By Nicole Maestri
While many people still haven't paid their 2005 bills yet, it'll look
very much like Christmas 2006 this weekend in New York as hordes of
brand new dolls, action figures, toy cars and stuffed animals are set
to make their debut at the annual American International Toy Fair.
The fair, which takes place at the Jacob K. Javits Convention Center
and various showrooms in New York's Toy District, attracts toy makers
and inventors from around the world who are looking to wow retail
buyers and the media with their latest products.
According to the Toy Industry Association, the trade group that
organizes the fair, 14,000 buyers from more than 6,500 retail outlets
are slated to attend, including buyers from toy stores, department
stores, home furnishings retailers, consumer electronics stores,
grocery stores and convenience stores.
But the amount of business that gets done at the February show has
changed in the past few years.
With the U.S. toy industry now dominated on the retail front by
national chains like Wal-Mart Stores Inc. and Target Corp., buyers for
many of the large stores are finalizing their orders for the upcoming
year in October, at the American International Fall Toy Show, instead
of waiting until February.
The autumn show, also held in New York, is largely closed to the press
and buyers often make their decisions based on toy prototypes.
"The February show has really transformed over the last three years,"
said Jim Silver, editor-in-chief of Toy Wishes magazine, adding that
the October show is where most of the buying gets done.
But there is still plenty of work to be done at the upcoming February
show, as toy makers meet with small or independent retailers,
inventors show off their latest creations and the shroud of secrecy
surrounding the 2006 crop of products is lifted.
For instance, Mattel Inc. is set to reveal its makeover of the Ken
doll as it works to boost sales of its iconic Barbie doll. MGA
Entertainment, which makes rival Bratz fashion dolls, will also unveil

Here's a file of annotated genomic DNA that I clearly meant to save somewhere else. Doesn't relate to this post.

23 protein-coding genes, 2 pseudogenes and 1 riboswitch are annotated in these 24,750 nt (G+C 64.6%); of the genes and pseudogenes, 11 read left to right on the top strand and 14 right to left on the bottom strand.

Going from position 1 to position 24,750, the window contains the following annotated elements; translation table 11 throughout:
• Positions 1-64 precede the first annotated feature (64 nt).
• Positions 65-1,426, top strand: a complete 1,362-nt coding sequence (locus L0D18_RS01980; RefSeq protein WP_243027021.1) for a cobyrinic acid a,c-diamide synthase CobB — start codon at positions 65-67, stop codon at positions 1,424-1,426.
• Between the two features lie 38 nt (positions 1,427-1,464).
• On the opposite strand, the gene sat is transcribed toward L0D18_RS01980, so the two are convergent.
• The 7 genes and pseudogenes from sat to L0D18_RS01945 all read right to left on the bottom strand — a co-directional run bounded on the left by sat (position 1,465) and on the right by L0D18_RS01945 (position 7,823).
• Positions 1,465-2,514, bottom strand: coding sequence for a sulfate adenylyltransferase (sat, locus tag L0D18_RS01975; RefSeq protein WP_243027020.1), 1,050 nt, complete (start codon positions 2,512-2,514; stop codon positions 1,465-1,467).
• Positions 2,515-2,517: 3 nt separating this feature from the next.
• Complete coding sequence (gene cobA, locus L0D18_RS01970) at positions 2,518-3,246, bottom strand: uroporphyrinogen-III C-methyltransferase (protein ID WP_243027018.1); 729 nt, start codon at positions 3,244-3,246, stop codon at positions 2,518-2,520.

its 2006 line.
Toy makers often keep their plans secret as long as possible to deter
copycats from beating them to market.
"This is the first time that we can really talk about what we're going
to do," said Julia Fitzgerald, vice president of marketing for VTech
Electronics North America.
VTech will be showcasing its new V.Smile Baby Development System and
V.Flash Home "Edutainment" System, which build on the company's
V.Smile educational video game system that teaches children math,
phonics, problem solving and comprehension.
The V.Smile Baby is aimed at infants aged 9 months to 36 months, while
the V.Flash is a new video game console for kids between 6 and 10.
VTech is hoping the V.Flash, with its line of nonviolent, educational
video games, will resonate with parents who want to control which
video games their children play and do not yet want to buy an Xbox or
VTech's products illustrate the convergence of electronics and toys as
toy makers fight to regain sales they have lost to flashy consumer
"Toy makers are trying to figure out: How do we get back the kids that
we've lost?" Fitzgerald said.
Highlighting the increasing importance of electronics in the toy
industry, the Toy Industry Association is planning a new section at
the fair this year that will be called "e@play." It will feature
educational toys, handheld games, educational software, DVDs, video
games and accessories.
The TIA said it created the section after 49 percent of Toy Fair
buyers said they were looking to purchase electronic, "edutainment"
and educational products at the show.
Copyright 2006 Reuters Limited.
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